rationing


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Related to rationing: Office of War Information

rationing

Managed care The allocation or distribution of a scarce product, commodity or service. See Age-based rationing, Health care rationing, Oregon plan, Red-tape rationing.

ra·tion·ing

(rash'ŭn-ing)
Allotment or distribution of fixed portions.
[L. ratio, calculation]

rationing

Resource allocation in health care, esp. in managed health care systems.

rationing

See MEDICAL RATIONING.
References in periodicals archive ?
But, as one man told the Chronicle in the years after the war: "Even during wartime rationing, we didn't have the anxiety that we'd starve, because we grew our own potatoes, you know?
The largest and clearest example of rationing is American
But there's plenty of anecdotal evidence of care rationing (see "What nurses are saying" .
Feeling that it would help feed Europe, US citizens supported food rationing during WWII.
Children enjoy a piece of fruit cake made out of rationed goods - but today's diets are often poorer than during the war when rationing restricted choice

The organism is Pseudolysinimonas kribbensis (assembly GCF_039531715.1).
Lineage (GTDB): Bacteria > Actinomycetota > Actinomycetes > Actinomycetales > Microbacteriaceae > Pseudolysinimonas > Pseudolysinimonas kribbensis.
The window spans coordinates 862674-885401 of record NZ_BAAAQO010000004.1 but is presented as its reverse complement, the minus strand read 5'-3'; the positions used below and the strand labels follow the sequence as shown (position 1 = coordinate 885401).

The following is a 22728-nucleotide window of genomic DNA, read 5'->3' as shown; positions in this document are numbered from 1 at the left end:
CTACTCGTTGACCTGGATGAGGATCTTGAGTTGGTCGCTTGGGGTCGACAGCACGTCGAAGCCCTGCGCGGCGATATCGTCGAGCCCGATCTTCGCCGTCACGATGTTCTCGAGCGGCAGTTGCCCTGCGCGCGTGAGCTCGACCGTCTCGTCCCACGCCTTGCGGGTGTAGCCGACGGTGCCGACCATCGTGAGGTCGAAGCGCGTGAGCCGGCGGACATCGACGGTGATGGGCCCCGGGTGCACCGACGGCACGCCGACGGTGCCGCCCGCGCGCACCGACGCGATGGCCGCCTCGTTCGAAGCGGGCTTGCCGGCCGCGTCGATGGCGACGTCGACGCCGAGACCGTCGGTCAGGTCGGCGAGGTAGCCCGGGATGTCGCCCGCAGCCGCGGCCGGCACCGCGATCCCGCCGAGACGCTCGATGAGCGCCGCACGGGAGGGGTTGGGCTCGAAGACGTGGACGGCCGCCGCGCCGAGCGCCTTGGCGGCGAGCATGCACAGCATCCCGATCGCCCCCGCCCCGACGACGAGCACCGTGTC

Another very common form of rationing is by health condition.
Nearby Long Island, which is also dealing with long gas lines, will begin fuel rationing as well on Friday.
During the war rationing was by and large accepted but by 1948 the war had been over for three years.
What is it about rationing of care that evokes such heated, visceral reaction?
After being deprived of meat for so long when rationing ended and if they could afford it many people concentrated on meat dishes for their evening meal, cooking an impressive joint for Sunday lunch.
Citizens in many areas complain that EDL has increased electricity rationing since the winter started as private generator providers supplied their subscribers with more electricity at more expensive rates.